The Bible rings — I mean, literally rings — on virtually every page with hundreds of similes and metaphors, which you could describe as tiny fictional pictures of things. Jesus says, “I am the door of the sheep” (John 10:7). That’s a little tiny piece of fiction. Or in Revelation, Jesus says to his obedient people, “I will make [you] a pillar in the temple of my God” (Revelation 3:12). That’s a little piece of fiction that tells a glorious truth. I don’t expect to be like Lot’s wife, made out of marble in the kingdom to come. It’s a picture. It’s a fictional picture of something glorious and real. These are what you might call micro-fiction, clearly intended to lead us to the truth. Not all fictional storytelling is anti-truth.
Four Questions for Fiction
So how shall we be discerning? I would ask at least these four questions.
1. What kind of literature or drama are we reading or watching? Do we know it’s fiction or nonfiction?
2. Do we know how fiction can tell the truth or mislead? We need to be aware of both and not be sucked into a view of the world that distorts reality as God intended it to be known. Measure the fictional portrayal of nonfictional reality by the reality revealed in God’s word.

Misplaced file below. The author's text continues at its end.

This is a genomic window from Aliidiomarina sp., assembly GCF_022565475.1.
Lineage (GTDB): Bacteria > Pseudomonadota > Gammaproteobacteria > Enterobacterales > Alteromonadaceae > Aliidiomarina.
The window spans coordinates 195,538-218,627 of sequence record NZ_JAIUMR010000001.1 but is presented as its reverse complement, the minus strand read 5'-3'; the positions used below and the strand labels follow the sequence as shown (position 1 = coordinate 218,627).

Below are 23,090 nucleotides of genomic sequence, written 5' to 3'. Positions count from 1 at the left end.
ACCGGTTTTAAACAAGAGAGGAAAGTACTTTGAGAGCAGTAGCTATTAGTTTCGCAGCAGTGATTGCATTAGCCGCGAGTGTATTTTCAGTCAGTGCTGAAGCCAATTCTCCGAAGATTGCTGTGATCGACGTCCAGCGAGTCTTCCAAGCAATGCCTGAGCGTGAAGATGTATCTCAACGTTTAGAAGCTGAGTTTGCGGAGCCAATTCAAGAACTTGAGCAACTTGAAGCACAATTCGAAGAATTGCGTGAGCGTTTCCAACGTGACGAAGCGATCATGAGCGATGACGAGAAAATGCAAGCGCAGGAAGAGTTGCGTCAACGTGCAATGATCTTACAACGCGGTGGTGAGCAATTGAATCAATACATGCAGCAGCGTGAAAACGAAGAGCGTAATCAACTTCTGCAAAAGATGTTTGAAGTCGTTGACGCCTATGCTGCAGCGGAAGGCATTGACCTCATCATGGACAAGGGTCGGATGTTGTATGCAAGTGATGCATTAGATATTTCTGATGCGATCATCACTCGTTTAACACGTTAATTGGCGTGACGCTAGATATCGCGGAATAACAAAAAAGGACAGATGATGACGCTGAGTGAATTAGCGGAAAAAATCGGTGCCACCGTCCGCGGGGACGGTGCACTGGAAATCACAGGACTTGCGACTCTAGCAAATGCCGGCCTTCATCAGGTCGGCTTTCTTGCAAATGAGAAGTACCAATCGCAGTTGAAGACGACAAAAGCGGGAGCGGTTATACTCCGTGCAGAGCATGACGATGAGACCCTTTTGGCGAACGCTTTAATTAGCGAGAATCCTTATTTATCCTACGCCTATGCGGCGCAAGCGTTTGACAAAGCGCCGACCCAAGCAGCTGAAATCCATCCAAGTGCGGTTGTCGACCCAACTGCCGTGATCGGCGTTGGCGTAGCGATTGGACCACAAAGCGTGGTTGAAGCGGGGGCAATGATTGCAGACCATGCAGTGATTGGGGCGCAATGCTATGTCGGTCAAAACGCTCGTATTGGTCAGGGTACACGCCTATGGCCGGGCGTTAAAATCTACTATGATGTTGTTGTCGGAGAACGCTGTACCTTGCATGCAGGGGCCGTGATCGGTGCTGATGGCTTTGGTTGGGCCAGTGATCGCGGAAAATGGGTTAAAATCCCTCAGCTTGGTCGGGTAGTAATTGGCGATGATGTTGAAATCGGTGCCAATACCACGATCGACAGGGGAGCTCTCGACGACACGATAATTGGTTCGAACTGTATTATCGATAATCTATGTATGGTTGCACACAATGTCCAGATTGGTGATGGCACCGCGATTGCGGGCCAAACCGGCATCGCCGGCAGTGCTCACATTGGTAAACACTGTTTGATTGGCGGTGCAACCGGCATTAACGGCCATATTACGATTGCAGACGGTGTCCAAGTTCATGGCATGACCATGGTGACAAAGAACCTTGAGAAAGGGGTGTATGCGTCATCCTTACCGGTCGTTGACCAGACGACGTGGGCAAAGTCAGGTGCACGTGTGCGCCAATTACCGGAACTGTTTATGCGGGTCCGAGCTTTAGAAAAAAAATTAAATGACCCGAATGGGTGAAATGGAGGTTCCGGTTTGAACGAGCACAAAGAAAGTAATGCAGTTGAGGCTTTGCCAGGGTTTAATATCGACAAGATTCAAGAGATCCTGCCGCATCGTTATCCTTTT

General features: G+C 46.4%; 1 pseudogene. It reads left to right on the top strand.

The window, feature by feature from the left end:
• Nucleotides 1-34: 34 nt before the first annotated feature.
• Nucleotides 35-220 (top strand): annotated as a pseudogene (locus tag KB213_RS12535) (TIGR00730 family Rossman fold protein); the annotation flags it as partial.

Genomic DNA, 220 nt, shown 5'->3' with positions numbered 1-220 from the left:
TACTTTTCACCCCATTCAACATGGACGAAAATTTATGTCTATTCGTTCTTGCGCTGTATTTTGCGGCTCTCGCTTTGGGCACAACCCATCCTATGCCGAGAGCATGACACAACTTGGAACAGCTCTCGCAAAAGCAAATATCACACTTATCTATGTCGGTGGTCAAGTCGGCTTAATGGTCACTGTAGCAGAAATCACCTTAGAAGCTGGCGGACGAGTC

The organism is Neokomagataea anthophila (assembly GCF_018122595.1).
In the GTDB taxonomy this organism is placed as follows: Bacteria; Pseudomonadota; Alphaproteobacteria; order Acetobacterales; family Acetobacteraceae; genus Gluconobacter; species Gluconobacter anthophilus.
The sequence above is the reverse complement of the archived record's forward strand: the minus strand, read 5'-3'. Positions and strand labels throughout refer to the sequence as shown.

3. Does it increase or clarify our knowledge of and enjoyment of the truth? Do we understand reality better? Do we feel about reality the way God intends for us to feel about the reality being spoken of?
4. Does it leave us with a greater love for truth — not just knowledge but love for truth? Or does it destabilize us and make us more uncertain about the very concept of truth, suspicious of truth, confused about truth?
The apostle Paul says in 2 Thessalonians 2:10 that people are perishing because they did not “welcome a love for the truth in order to be saved” (my translation). He didn’t just say people are perishing because they don’t know the truth; he said they’re perishing because they don’t love the truth. Our salvation hangs on loving the truth.
That was Paul’s great concern with myths in his day. They were leading people away from truth. They were undermining the very value of truth. They were knocking out the foundations from under faith and godliness. So they were destroying people. Yes, that can and does happen today.